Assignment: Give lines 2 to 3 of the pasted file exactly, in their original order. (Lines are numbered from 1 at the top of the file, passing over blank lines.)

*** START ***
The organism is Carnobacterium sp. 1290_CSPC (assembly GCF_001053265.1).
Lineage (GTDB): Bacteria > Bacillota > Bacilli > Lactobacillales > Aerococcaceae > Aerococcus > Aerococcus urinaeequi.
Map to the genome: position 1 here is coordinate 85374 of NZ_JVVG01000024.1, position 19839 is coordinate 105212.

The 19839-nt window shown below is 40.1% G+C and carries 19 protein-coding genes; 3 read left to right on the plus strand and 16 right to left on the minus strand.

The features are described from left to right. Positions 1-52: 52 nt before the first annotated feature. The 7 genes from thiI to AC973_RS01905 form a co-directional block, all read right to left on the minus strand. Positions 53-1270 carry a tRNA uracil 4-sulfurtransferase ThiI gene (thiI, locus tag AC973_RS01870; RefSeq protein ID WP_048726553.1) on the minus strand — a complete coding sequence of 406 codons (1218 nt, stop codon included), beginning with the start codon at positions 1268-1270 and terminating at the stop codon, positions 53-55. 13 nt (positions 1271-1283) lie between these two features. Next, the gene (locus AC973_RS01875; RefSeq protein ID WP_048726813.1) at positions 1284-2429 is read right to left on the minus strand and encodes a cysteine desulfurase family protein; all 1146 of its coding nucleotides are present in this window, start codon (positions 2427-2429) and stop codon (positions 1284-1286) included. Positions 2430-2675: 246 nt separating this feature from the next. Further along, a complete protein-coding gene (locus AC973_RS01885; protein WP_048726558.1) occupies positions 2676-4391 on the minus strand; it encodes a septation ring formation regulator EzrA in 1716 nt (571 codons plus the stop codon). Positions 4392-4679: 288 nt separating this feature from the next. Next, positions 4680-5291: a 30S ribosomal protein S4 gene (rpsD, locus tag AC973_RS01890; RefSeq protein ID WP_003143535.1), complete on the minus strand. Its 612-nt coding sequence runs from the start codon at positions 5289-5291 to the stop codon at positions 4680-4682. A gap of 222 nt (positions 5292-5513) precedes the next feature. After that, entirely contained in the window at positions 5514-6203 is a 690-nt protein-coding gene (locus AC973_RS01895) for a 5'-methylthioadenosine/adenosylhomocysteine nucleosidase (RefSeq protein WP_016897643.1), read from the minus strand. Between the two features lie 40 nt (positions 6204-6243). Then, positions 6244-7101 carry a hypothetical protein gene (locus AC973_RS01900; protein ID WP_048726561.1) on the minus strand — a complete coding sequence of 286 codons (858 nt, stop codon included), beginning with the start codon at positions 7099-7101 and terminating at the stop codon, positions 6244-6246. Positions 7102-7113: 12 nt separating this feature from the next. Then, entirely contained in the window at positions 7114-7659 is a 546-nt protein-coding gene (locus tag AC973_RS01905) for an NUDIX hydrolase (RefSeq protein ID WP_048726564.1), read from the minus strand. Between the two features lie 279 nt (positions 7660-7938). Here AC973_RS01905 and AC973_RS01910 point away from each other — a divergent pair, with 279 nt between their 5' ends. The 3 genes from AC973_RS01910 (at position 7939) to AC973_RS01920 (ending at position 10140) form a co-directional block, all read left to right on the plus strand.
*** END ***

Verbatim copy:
Lineage (GTDB): Bacteria > Bacillota > Bacilli > Lactobacillales > Aerococcaceae > Aerococcus > Aerococcus urinaeequi.
Map to the genome: position 1 here is coordinate 85374 of NZ_JVVG01000024.1, position 19839 is coordinate 105212.